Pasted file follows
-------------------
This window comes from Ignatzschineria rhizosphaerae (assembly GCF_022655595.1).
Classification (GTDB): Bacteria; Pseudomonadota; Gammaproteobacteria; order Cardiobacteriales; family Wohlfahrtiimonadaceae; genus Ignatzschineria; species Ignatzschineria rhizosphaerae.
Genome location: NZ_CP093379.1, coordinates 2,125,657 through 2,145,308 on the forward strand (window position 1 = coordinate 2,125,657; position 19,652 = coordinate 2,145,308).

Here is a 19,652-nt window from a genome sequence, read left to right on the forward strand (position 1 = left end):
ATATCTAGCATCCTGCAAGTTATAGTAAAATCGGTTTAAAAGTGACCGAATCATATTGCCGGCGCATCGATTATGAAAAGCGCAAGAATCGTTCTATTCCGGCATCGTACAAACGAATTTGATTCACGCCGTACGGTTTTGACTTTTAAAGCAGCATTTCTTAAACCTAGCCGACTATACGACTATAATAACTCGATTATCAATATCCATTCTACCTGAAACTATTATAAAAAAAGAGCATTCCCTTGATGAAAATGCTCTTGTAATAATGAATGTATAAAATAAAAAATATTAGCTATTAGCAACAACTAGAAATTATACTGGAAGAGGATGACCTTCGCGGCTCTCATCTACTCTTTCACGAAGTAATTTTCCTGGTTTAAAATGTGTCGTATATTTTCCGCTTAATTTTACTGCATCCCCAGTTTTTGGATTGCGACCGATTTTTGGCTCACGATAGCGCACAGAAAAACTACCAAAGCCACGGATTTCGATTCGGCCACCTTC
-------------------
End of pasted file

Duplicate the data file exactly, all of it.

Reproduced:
This window comes from Ignatzschineria rhizosphaerae (assembly GCF_022655595.1).
Classification (GTDB): Bacteria; Pseudomonadota; Gammaproteobacteria; order Cardiobacteriales; family Wohlfahrtiimonadaceae; genus Ignatzschineria; species Ignatzschineria rhizosphaerae.
Genome location: NZ_CP093379.1, coordinates 2,125,657 through 2,145,308 on the forward strand (window position 1 = coordinate 2,125,657; position 19,652 = coordinate 2,145,308).

Here is a 19,652-nt window from a genome sequence, read left to right on the forward strand (position 1 = left end):
ATATCTAGCATCCTGCAAGTTATAGTAAAATCGGTTTAAAAGTGACCGAATCATATTGCCGGCGCATCGATTATGAAAAGCGCAAGAATCGTTCTATTCCGGCATCGTACAAACGAATTTGATTCACGCCGTACGGTTTTGACTTTTAAAGCAGCATTTCTTAAACCTAGCCGACTATACGACTATAATAACTCGATTATCAATATCCATTCTACCTGAAACTATTATAAAAAAAGAGCATTCCCTTGATGAAAATGCTCTTGTAATAATGAATGTATAAAATAAAAAATATTAGCTATTAGCAACAACTAGAAATTATACTGGAAGAGGATGACCTTCGCGGCTCTCATCTACTCTTTCACGAAGTAATTTTCCTGGTTTAAAATGTGTCGTATATTTTCCGCTTAATTTTACTGCATCCCCAGTTTTTGGATTGCGACCGATTTTTGGCTCACGATAGCGCACAGAAAAACTACCAAAGCCACGGATTTCGATTCGGCCACCTTC